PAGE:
The reading pillow below from ComfortSpa has many positive customer reviews making it easy to recommend to anyone working in bed.
Laptop Bed Desk:
If you want to get some serious work done while in bed with your laptop, then a bed desk is worth considering.
A laptop bed desk gives you a firm working surface to place your laptop on. Many come with added space for tablets, keyboards, mice and smartphones.
Try to stay away from the cheaper models which are notorious for having weak support legs.
From our research, we recommend the SAIJI Adjustable Laptop Stand below. It has numerous adjustment options and is very well made. The customer reviews are also reassuring and many buyers are happy with their purchase.
Ensure you have proper lighting for working in bed
Since our bedrooms are designed for rest and sleep, many of us use soft or dim lights. If you fall in this category, it’s advisable to invest in additional lighting to protect your eyes from unnecessary strain.
If your eyes start straining, you’ll get tired quickly and working in bed will suddenly become binge-watching the boys for four hours!
It’s recommended not to have your light source over your shoulder as this will cause glare. If you need more light, consider the below LED table lamp. It has touch control, a USB charging port and three brightness levels for whichever mood you’re in.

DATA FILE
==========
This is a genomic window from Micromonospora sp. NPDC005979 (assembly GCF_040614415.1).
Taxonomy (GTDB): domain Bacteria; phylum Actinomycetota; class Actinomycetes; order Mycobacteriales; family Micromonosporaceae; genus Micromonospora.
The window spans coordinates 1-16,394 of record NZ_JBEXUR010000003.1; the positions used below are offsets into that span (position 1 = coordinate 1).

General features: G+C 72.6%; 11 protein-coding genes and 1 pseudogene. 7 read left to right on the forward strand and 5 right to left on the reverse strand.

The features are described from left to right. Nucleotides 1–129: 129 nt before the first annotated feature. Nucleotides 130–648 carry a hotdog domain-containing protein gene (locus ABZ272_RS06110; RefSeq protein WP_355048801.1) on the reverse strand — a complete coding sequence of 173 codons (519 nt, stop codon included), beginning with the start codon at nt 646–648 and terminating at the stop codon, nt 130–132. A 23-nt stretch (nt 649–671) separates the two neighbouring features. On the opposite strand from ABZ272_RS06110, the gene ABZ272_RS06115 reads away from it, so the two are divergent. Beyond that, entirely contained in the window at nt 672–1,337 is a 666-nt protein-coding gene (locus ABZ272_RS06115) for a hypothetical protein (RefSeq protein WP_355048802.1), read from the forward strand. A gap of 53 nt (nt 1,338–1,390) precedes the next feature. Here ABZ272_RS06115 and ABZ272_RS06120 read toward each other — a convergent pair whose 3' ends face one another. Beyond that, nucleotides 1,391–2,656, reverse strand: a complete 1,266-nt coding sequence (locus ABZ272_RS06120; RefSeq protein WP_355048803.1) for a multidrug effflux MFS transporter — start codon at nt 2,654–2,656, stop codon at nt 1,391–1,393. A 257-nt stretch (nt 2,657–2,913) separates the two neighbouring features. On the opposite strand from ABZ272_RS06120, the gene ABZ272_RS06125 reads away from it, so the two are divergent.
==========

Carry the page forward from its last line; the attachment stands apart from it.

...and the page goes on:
Is it okay to put your laptop on a pillow?
It’s not advisable to put your laptop on a pillow. The pillow may block the laptop’s ventilation holes which may lead to overheating.
While your laptop isn’t likely to burst into flames or catch fire, your fans will be working overtime to cool the machine. The hot temperatures may damage internal parts and impact performance negatively. In the worst case scenario, you’ll have to replace your laptop sooner than you planned.
Consider investing in the laptop bed desk we recommended above for a firm and safe surface to place your laptop on when working in bed.
How can you use your laptop in bed without it overheating?
To prevent your laptop from overheating when using it in bed, don’t block the laptop’s ventilation holes. This means not placing your laptop on a pillow or any other soft surface such as a comforter.
A laptop bed desk is worth considering as it provides a flat surface for the laptop to sit on. This allows the laptop’s cooling function to work normally which will in turn prevent overheating. Check out the bed desk we recommend above.
Is it bad to put your laptop on your lap?
It’s not advisable to put your laptop on your lap. This position forces you to look down when using your laptop. If done for extended periods of time, it contributes to poor posture and may cause neck pain.
Aside from the bad effects on your posture, some people believe the heat from a laptop may cause infertility in men and women. There are no conclusive studies that back this line of thinking though, meaning it’s debatable.
To be on the safe side and not have to worry about who’s right or wrong, we recommend putting good posture first. Ensure you lift your laptop to normal eye level by sitting on a desk or using a laptop stand. Remember to support your back and take breaks to stretch every hour or so as we discussed above.